Forty new coronavirus cases in Wakefield district as hotspots develop despite track and trace

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Coronavirus hotspots continue to develop across the UK, despite the introduction of testing and tracing systems.

Parts of England and Wales have seen the most new cases, with lower rates in Scotland and Northern Ireland.

Monitoring the number of new infections plays an important part in measuring R, the reproduction rate of the virus.

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A total of 40 new coronavirus cases were recorded in the Wakefield district between May 23 and June 6.

Coronavirus hotspots have been revealedCoronavirus hotspots have been revealed
Coronavirus hotspots have been revealed

The additional cases mean there was an infection rate of 11.5 per 100,000 of the population for that period and the district ranked at 89 of 313 local authority areas, listed from highest number to lowest.

Wakefield has recorded a total of 770 cases throughout the pandemic.

The UK Government last month unveiled plans for “local lockdowns” in the next phase of the fight against the pandemic.

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At a press briefing on Friday, June 5, health secretary Matt Hancock said measures had since been put in place to dampen localised outbreaks, such as in Weston-Super-Mare, Somerset.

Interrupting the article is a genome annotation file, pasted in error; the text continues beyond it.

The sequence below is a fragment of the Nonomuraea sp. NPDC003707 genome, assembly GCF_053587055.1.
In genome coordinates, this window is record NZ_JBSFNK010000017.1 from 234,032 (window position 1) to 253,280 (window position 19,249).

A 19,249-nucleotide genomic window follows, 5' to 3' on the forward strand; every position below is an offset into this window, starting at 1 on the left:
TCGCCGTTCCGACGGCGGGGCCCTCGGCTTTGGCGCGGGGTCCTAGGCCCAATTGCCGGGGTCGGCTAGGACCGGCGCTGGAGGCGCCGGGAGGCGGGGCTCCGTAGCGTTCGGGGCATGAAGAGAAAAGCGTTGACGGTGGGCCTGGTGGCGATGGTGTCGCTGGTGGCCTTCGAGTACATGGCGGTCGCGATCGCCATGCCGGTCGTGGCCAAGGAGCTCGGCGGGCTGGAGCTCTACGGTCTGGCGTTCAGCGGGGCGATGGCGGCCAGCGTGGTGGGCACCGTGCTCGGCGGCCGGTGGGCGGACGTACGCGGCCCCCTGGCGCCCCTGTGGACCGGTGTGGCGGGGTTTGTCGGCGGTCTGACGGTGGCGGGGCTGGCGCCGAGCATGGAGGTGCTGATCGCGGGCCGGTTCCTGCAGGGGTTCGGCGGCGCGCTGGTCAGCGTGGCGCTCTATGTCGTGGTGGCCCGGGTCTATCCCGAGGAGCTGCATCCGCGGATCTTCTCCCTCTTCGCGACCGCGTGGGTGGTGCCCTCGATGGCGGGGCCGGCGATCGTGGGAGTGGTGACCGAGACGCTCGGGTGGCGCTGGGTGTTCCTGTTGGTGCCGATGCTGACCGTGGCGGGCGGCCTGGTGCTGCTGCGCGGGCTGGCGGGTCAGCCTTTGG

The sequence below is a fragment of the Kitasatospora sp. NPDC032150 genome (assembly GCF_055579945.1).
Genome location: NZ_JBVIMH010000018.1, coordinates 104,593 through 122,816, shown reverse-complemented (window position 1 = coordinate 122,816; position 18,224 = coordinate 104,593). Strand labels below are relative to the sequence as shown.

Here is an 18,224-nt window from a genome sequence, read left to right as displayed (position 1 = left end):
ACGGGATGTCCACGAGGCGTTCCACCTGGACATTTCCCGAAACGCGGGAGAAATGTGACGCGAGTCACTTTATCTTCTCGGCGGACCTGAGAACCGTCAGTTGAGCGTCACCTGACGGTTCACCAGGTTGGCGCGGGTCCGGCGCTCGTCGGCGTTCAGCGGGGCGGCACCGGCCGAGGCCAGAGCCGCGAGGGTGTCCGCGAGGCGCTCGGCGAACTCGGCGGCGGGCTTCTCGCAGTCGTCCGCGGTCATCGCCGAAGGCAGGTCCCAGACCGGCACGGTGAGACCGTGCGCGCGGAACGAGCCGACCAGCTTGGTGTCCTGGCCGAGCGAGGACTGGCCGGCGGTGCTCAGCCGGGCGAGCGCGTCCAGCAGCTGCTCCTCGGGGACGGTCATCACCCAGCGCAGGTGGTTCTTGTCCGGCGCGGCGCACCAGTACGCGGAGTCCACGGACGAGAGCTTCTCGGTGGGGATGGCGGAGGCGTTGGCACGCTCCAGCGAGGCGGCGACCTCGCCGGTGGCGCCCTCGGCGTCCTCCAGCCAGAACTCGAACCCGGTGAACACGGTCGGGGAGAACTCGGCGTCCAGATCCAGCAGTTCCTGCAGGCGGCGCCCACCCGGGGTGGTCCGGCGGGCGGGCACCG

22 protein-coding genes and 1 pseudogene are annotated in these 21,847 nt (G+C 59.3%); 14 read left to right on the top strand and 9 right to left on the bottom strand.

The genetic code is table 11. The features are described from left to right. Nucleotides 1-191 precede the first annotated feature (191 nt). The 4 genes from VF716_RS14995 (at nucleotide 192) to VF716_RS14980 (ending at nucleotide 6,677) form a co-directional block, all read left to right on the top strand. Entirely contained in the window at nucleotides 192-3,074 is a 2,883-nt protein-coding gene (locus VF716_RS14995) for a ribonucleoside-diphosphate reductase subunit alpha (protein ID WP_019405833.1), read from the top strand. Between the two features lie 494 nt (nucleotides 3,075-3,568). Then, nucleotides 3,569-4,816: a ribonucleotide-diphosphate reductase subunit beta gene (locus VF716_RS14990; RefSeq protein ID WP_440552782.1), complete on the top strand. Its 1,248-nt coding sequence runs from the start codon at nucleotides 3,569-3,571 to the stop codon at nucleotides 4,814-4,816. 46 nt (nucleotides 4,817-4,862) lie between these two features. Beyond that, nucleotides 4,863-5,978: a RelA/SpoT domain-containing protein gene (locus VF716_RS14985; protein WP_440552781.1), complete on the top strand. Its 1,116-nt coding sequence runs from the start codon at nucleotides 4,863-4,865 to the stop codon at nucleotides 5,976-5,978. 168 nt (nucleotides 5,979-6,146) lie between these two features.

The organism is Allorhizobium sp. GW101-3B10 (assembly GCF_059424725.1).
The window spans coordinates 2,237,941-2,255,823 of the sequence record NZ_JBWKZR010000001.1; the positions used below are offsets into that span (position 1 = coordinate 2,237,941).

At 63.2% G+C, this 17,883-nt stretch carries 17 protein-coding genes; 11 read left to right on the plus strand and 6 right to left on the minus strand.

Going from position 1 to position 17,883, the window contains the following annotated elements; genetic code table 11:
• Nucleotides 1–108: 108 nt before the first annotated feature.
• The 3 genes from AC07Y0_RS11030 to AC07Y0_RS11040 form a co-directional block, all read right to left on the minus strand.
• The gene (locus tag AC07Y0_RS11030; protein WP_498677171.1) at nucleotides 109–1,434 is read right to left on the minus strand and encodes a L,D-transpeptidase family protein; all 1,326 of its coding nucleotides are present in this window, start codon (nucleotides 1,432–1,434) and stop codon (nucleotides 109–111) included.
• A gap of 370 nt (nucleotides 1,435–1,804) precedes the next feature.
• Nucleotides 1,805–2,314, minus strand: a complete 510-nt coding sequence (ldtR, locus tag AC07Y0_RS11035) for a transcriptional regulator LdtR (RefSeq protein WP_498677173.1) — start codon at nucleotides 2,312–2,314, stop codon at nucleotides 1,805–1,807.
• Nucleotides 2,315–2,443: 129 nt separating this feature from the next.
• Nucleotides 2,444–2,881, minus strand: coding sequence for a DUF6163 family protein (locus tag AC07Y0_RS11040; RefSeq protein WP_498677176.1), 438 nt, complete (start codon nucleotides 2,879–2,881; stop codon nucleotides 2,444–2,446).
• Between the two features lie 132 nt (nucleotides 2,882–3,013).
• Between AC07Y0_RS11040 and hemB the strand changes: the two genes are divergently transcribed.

Social distancing adviceSocial distancing advice
Social distancing advice

There, Weston General Hospital has been closed to new patients to control the spread of the virus among patients and staff.

Mr Hancock said it would be “increasingly important” to monitor data at local levels and then take action, a job which would fall to the new Joint Biosecurity Centre.

He said: “We need to get more granular and more focused and find the source of the local outbreak and then deal with it.”

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The highest rates of new cases in the past fortnight were seen in Ashford and Tunbridge Wells in South East England, Huntingdonshire in the East of England and North Wales.

Each of these areas saw more than 50 new cases diagnosed for every 100,000 residents in the two weeks to June 6.

In Northern Ireland, the Causeway Coast and Glens council area saw the highest rate of new cases, at 29.8 per 100,000 residents, in the fortnight to June 6.

Speaking at a press conference on Tuesday, June 9, Northern Ireland health minister Robin Swann welcomed the nation’s third consecutive day without a coronavirus death.

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But he warned of the chance of a second wave, saying: “There will be no charge for the lockdown exit door. There will be no suggestion that the worst is over, that people can relax their guard.

“Yes, Covid-19 is in retreat but we must not turn our back on it.”

In Scotland, the NHS Ayrshire and Arran area saw the highest rate of new cases, at 16.8 per 100,000 residents, in the fortnight to June 6.

Speaking at a press conference on Tuesday, June 9, first minister Nicola Sturgeon said the Scottish Government would in the coming weeks be publishing region-specific figures on the early stages of the country’s Test and Protect scheme.

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She said: “I can’t stress enough that the willingness of all of us to fully cooperate with Test and Protect in the weeks and months to come will be absolutely vital to our efforts to keep the virus suppressed as we try to restore some normality to our everyday lives.”